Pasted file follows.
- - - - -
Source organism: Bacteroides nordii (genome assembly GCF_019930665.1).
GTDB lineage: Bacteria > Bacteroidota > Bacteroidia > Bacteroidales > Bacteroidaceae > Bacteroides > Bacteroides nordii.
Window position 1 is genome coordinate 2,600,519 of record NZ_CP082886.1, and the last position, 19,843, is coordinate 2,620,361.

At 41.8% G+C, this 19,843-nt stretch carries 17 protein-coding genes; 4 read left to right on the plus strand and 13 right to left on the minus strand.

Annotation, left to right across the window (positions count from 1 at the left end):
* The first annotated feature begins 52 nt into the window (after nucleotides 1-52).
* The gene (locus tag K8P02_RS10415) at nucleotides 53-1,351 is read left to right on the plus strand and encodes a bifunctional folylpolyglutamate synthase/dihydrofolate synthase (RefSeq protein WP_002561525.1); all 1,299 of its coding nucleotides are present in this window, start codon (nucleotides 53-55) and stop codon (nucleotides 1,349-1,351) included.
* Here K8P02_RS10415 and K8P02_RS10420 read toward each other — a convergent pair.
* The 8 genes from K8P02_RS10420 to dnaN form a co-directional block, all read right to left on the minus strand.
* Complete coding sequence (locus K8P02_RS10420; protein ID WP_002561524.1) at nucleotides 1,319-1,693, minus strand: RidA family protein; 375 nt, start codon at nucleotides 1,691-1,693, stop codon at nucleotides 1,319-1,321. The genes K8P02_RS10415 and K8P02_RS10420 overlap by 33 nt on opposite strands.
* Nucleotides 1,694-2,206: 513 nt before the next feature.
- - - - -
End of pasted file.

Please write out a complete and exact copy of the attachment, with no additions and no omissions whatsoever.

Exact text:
Source organism: Bacteroides nordii (genome assembly GCF_019930665.1).
GTDB lineage: Bacteria > Bacteroidota > Bacteroidia > Bacteroidales > Bacteroidaceae > Bacteroides > Bacteroides nordii.
Window position 1 is genome coordinate 2,600,519 of record NZ_CP082886.1, and the last position, 19,843, is coordinate 2,620,361.

At 41.8% G+C, this 19,843-nt stretch carries 17 protein-coding genes; 4 read left to right on the plus strand and 13 right to left on the minus strand.

Annotation, left to right across the window (positions count from 1 at the left end):
* The first annotated feature begins 52 nt into the window (after nucleotides 1-52).
* The gene (locus tag K8P02_RS10415) at nucleotides 53-1,351 is read left to right on the plus strand and encodes a bifunctional folylpolyglutamate synthase/dihydrofolate synthase (RefSeq protein WP_002561525.1); all 1,299 of its coding nucleotides are present in this window, start codon (nucleotides 53-55) and stop codon (nucleotides 1,349-1,351) included.
* Here K8P02_RS10415 and K8P02_RS10420 read toward each other — a convergent pair.
* The 8 genes from K8P02_RS10420 to dnaN form a co-directional block, all read right to left on the minus strand.
* Complete coding sequence (locus K8P02_RS10420; protein ID WP_002561524.1) at nucleotides 1,319-1,693, minus strand: RidA family protein; 375 nt, start codon at nucleotides 1,691-1,693, stop codon at nucleotides 1,319-1,321. The genes K8P02_RS10415 and K8P02_RS10420 overlap by 33 nt on opposite strands.
* Nucleotides 1,694-2,206: 513 nt before the next feature.